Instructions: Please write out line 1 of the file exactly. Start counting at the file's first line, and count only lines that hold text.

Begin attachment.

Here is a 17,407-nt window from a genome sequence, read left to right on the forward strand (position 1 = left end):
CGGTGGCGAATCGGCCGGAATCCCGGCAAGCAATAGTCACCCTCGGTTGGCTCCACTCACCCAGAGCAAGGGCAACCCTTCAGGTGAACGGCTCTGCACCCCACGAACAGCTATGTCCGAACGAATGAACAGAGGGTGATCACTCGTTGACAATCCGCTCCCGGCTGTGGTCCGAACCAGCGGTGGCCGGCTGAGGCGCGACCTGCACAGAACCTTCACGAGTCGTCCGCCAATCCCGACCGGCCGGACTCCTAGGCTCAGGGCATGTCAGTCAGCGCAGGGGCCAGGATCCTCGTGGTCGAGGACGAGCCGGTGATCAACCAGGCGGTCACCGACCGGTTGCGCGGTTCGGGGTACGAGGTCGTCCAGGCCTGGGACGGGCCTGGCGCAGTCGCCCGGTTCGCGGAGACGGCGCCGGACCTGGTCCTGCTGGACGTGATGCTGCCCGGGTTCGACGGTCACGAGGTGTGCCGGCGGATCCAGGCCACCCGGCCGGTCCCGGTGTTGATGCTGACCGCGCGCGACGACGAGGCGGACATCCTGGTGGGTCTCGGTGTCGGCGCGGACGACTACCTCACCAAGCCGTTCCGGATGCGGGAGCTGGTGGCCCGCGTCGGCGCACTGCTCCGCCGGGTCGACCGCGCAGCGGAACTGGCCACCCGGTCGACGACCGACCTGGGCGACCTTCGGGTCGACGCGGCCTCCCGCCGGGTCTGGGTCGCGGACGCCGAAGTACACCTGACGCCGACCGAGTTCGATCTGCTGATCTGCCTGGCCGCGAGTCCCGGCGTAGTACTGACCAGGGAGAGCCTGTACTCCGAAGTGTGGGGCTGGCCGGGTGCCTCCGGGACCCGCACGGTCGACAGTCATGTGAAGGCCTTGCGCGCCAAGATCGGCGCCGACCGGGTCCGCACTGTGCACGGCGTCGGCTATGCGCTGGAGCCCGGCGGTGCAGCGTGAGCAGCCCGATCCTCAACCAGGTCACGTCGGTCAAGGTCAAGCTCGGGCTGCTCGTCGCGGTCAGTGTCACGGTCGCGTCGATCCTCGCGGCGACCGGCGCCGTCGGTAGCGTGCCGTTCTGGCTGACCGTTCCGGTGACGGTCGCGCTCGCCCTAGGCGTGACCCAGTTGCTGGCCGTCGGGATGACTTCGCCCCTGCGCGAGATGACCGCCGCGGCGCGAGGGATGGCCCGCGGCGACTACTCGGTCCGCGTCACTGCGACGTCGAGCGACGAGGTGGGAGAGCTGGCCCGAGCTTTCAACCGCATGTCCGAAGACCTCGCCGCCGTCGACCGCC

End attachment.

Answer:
Here is a 17,407-nt window from a genome sequence, read left to right on the forward strand (position 1 = left end):